I’ve been making my own Christmas cards for over 60 years. My first card was a linoleum block print, but the second year I drew a little angel and had her printed on 3x5 cards. Then I watercolored each of them. After marriage, I added Gabriel and little angels as the children came along.
Most of the cards were craft type projects.
When the children were still at home, I designed a card that could include their participation. One year the oldest daughter helped cut little donkeys and a tiny manger out of sticky shelf paper. Another gathered some hay from the horse barn to glue under the donkey’s feet. Our son set up his little printer with the verse from the children’s song: “Aye, said the donkey, all shaggy and brown …” to print inside, and the littlest one licked the stars to put above the scene. We stuck everything on nice paper. I always use handsome paper or card stock and make them to fit a standard size envelope.
Another year, my young seamstresses cut out and sewed together small felt stockings. Our youngest glued on sequins and other decorations, and our son used his printer again to print the little card that was stuffed inside: “A stocking full of love and cheer For Christmas and the coming year.”
One year we made our own paper out of newspaper and colored paper scraps, cut a couple of slits, and wove a ribbon through. Another year we marbleized rice paper. Each one was different. These were especially fun – and messy.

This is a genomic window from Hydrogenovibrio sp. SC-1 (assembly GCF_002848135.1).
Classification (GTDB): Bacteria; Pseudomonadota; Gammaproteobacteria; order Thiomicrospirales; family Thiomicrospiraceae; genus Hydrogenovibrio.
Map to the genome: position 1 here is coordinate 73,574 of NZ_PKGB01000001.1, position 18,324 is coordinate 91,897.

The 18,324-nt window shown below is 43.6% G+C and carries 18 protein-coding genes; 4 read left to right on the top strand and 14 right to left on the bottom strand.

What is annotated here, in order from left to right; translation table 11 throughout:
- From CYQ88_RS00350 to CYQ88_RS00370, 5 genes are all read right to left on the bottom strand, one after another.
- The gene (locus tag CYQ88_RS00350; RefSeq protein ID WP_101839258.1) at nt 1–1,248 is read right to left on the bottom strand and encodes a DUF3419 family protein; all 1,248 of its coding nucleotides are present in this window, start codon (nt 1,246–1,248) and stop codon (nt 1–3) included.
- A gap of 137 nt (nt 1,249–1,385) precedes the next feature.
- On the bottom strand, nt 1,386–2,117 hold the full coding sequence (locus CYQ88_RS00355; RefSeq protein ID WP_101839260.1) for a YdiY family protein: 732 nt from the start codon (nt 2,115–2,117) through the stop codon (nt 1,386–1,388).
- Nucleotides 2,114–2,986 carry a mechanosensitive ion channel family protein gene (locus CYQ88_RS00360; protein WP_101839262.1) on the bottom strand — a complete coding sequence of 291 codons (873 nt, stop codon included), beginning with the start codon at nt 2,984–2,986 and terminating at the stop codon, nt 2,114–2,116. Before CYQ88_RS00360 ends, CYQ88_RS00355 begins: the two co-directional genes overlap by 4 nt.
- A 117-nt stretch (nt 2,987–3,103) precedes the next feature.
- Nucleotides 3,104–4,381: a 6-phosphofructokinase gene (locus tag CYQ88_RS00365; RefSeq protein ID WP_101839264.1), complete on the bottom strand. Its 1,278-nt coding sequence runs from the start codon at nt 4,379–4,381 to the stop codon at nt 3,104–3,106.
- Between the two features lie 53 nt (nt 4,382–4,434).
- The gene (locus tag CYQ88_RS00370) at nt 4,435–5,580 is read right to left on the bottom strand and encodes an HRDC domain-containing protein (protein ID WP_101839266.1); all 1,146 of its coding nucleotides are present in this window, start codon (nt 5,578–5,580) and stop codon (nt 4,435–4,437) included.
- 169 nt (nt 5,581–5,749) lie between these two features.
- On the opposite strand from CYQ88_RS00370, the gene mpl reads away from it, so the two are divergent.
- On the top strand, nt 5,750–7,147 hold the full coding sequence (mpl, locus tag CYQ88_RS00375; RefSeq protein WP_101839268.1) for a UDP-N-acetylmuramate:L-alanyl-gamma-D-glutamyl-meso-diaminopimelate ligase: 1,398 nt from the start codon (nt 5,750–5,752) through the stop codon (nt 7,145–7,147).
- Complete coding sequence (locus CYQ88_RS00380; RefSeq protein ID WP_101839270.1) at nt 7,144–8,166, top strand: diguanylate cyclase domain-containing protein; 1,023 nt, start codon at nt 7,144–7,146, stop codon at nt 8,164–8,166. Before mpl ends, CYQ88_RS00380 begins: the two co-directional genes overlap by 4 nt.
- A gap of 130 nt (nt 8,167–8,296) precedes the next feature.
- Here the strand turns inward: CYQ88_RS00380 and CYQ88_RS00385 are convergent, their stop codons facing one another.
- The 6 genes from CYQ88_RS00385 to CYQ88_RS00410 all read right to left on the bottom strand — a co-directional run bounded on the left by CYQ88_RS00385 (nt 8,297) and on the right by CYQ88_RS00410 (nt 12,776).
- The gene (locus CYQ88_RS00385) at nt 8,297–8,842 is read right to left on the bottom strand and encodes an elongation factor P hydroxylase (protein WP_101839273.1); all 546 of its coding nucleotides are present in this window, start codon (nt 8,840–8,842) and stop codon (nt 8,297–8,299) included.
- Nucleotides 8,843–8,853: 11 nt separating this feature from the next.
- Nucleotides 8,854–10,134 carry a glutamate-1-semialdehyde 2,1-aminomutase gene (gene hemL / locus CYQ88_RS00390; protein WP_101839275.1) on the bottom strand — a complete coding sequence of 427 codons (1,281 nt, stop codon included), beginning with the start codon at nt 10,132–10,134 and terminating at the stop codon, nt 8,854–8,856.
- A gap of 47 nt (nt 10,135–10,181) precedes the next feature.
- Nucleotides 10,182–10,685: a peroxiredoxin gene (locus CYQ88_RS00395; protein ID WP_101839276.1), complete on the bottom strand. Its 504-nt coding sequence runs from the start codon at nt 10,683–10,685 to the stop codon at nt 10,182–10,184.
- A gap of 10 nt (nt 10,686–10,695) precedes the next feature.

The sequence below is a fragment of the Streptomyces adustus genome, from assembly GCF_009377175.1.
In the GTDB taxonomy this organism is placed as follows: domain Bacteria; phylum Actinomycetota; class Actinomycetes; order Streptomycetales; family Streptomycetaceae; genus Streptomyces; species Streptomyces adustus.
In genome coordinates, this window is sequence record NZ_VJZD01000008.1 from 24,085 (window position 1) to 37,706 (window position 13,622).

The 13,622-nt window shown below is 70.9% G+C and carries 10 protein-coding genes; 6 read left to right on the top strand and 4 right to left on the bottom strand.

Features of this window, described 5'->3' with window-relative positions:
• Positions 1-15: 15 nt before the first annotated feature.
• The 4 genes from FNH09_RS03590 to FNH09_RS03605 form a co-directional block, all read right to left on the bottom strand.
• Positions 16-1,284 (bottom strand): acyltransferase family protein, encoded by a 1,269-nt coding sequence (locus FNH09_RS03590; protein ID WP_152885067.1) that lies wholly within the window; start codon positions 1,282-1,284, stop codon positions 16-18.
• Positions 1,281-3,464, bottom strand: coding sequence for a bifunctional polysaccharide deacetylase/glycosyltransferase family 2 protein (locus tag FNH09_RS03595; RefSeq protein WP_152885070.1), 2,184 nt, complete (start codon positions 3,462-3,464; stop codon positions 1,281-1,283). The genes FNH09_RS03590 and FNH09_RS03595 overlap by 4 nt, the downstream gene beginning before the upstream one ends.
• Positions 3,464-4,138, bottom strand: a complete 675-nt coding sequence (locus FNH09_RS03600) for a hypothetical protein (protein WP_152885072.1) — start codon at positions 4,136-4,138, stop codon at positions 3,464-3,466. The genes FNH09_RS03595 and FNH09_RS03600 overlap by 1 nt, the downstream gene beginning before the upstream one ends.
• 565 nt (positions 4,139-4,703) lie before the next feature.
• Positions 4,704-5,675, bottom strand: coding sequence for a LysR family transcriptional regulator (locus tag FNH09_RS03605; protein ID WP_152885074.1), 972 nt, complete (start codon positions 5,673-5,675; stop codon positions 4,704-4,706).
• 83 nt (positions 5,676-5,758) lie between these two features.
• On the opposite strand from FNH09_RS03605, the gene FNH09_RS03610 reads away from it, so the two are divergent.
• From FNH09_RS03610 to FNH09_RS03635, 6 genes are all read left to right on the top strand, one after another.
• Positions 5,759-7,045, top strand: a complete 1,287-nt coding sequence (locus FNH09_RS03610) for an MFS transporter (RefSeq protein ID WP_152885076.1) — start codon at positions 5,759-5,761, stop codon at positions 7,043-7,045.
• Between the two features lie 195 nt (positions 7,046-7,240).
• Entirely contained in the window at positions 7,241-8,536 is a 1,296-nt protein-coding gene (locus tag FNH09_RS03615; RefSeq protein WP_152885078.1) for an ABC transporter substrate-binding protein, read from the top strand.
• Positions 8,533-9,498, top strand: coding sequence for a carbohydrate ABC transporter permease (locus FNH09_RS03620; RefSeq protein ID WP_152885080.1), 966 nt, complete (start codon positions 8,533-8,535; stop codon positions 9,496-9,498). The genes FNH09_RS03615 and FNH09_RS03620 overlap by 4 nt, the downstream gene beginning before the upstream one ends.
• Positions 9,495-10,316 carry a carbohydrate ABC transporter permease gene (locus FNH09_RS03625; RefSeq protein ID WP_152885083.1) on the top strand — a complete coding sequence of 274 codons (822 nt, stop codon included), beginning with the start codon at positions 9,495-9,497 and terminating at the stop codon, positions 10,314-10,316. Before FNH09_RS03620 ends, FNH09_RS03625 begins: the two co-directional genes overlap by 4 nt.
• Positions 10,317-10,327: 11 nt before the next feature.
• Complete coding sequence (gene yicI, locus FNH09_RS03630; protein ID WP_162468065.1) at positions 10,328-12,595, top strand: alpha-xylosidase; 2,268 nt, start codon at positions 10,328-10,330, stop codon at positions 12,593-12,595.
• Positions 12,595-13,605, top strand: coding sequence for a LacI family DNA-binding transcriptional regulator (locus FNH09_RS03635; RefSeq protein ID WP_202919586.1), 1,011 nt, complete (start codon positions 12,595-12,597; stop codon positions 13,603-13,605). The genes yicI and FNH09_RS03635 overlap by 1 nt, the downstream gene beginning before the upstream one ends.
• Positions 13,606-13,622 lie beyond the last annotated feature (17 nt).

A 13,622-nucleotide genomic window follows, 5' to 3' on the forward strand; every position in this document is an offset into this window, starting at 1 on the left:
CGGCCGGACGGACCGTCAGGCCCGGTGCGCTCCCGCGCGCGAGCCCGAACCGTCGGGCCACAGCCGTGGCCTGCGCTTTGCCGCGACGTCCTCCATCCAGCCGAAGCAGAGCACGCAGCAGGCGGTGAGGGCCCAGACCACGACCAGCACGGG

Though each card was hand-made, we set up a table to lay them out and sort of mass produce them, making 80 or so of them each year.
Some had real plants, like the palm frond strips I made into crosses with an ornament hook attached (some recipients are still hanging them on their Christmas trees).
Sometimes I used a poem (with apologies to …) and did a take-off on it. The one I liked the best was the one I wrote the Christmas we returned to Florida after a few years in the frozen north:
Oh, it’s home again and home again,
It’s Florida for me.
My heart is now at home again,
Back where I longed to be
In the blessed land of warm enough,
Beyond the cold and snow,
Where the air is full of sunshine and the golden breezes blow!
Can you identify the original poem and author? “America for Me” by Henry Van Dyke.
Sometimes I wrote a real original. This was written while we were still in the frozen north.
The skies are gray,
But hearth fires glow;
There is no grass,
But sparkling snow;
There are no leaves,
But Jack Frost’s art;
Cold chills the bones,
But not the heart.
For Christmas time is here again,
To bring us joy and love within.
Though worlds without seem cold and sere,
The Christ has come, so have good cheer.
So if you can do a piece of art, or design a craft project, or write a poem, share your talent with your friends and relatives each Christmas. It’s a little gift of yourself.
And if you like this idea and haven’t done it before, well, it’s time to get started! Christmas is just around the corner.
P.S. Want 60-something more ideas? Send me an email: firstname.lastname@example.org.